Grover Gardner narrated this audiobook. He did such a fantastic job that I will be seeking out more of his work, regardless of author! His voice was perfect for Andy Barber (the bulk of the work) and his voices for the other characters integrated flawlessly.

This book is a page turner and perfect for a rainy Saturday afternoon. If you are someone who can watch Law & Order for 12 hours in a row, I think you will like this book! Some of the themes reminded me of The Dinner by Herman Koch, although it is a different story with completely different parents! ( )
  tbritny | Apr 14, 2015 |
I'm pretty sure I'm one of the last people to read DEFENDING JACOB. It has been recommended to me over and over again and I just rarely find or make time to read books "for fun". When my cousin asked me to read it with her and it was worth the read! We both loved it!

In DEFENDING JACOB, we meet Andy while he is being grilled in front of the Grand Jury. We don't know why he is being questioned, but we do know, based on the title, that it has something to do with his son, Jacob. As Andy takes us through the story, we learn he is the Assistant District Attorney and he was assigned to the case of a teenager who was murdered on his way to school. Laurie, his wife and Jacob, their son, seem to live the idyllic life in the suburbs, until this murder happens. Everyone is on edge and the pressure is on for Andy to find the killer. Until the day he finds out that his son, Jacob, is being charged with the murder of his fellow classmate, Ben. Everything stops for Andy and he makes it his mission to defend Jacob's innocence as his father, in their community and through the court system.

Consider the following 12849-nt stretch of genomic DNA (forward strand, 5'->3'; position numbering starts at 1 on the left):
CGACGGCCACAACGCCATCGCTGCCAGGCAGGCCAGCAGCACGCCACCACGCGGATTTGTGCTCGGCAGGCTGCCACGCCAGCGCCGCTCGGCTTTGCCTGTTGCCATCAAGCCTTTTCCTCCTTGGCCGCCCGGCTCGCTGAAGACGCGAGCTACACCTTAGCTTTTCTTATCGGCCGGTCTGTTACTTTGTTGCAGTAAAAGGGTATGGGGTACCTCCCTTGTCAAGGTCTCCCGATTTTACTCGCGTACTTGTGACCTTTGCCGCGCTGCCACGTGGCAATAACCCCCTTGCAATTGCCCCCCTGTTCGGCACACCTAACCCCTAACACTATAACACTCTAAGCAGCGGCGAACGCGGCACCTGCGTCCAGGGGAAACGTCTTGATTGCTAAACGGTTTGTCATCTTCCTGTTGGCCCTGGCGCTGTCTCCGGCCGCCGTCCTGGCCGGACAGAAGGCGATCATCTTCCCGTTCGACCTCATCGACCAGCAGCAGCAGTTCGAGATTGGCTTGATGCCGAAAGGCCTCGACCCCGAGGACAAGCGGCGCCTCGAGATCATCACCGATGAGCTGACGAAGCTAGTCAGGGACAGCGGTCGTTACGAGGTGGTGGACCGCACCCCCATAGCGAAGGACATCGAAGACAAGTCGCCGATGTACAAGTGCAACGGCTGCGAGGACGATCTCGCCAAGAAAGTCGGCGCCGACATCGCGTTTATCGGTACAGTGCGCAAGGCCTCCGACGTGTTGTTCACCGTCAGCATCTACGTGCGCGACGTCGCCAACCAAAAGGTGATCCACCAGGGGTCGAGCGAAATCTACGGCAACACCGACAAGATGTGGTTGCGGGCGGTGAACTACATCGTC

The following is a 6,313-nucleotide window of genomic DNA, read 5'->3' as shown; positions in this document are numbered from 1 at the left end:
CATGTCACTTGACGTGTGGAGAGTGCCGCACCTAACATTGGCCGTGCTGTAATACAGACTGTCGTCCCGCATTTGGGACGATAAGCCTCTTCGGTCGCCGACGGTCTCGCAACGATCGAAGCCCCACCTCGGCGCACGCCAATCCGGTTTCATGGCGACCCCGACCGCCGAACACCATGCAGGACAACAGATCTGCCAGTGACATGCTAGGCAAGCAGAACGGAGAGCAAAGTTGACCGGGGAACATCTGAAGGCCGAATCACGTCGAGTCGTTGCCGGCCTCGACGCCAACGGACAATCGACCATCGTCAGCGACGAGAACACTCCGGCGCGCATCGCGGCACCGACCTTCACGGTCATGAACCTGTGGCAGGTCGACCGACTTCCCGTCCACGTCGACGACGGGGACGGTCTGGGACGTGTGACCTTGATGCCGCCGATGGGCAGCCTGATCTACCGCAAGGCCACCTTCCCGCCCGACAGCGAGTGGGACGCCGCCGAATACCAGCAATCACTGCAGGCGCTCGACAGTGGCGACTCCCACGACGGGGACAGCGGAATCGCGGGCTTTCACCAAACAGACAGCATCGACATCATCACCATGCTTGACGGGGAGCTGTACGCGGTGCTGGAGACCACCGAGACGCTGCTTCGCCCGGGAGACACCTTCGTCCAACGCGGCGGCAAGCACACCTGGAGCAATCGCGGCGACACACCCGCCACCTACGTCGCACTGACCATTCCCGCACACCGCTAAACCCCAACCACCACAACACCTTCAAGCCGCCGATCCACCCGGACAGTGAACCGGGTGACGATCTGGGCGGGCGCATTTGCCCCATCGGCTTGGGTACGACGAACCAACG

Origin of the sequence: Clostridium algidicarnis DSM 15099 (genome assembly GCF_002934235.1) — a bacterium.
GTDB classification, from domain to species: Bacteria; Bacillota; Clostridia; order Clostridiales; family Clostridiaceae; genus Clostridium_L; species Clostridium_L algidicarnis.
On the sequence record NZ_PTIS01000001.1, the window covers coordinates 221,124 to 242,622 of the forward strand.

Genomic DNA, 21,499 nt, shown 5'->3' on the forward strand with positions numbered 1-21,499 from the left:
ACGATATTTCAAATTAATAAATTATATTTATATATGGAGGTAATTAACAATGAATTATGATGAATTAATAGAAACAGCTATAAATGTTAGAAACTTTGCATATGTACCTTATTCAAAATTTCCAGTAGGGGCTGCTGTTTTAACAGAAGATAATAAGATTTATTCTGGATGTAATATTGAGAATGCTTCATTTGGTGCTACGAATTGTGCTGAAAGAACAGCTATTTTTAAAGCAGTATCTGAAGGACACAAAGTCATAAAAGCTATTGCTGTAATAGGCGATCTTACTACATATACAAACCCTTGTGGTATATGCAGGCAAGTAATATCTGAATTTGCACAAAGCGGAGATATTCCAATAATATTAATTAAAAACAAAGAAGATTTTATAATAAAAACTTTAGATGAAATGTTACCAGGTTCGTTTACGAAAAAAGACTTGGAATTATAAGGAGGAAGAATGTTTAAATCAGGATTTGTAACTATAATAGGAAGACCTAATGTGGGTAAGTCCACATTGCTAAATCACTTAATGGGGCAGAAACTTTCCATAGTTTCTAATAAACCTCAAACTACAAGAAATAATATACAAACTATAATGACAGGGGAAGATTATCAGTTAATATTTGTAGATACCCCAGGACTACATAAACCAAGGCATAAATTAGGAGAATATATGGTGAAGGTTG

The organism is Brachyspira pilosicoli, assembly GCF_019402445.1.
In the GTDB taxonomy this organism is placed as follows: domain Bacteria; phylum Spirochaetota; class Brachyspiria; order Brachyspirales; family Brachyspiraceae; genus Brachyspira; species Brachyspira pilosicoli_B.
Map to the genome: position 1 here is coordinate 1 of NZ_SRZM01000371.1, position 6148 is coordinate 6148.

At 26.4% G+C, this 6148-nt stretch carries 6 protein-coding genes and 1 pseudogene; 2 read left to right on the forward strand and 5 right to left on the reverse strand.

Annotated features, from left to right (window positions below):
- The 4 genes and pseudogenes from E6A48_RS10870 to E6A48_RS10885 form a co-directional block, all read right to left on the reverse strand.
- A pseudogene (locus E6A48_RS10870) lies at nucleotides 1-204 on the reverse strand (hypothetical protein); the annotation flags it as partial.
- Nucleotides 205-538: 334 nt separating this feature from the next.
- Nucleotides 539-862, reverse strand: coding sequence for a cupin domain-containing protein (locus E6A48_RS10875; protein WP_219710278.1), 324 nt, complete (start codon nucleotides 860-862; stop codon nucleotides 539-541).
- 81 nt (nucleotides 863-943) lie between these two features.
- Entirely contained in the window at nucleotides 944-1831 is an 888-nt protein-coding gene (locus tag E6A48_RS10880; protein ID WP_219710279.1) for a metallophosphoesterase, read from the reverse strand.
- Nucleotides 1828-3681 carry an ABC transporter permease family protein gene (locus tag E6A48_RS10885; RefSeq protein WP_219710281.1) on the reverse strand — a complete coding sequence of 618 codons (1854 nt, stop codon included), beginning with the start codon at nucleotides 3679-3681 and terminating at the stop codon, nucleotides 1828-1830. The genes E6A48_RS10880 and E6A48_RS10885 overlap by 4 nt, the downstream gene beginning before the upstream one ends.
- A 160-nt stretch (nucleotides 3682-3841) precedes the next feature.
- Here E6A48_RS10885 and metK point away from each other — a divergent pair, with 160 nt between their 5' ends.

Landay gives the reader plenty to think about while reading and throws in lots of twists and surprises. I never knew what to expect and that kept me reading as fast as I could. Since I have a 14-year-old son, it was hard not to imagine what we would do in this situation. The characters, the community, and the reactions of their friends were all accurately portrayed and relatable. I promise you won't expect the ending.

If you like crime fiction, this is one you should definitely add to your reading list! For just $2.99 on Kindle, it is totally worth the price. ( )
  Staciele | Apr 12, 2015 |
Decent, but not great. ( )
  creynolds | Mar 30, 2015 |
This review was written for LibraryThing Early Reviewers.
This was to be an Early Reviewer read. I lost the book in my house and did not find it until I moved! Basically, I am so glad I finally found the book! A great crime/courtroom drama! ( )
  katmom55 | Mar 28, 2015 |
Easy and enjoyable. ( )
  tnociti | Mar 7, 2015 |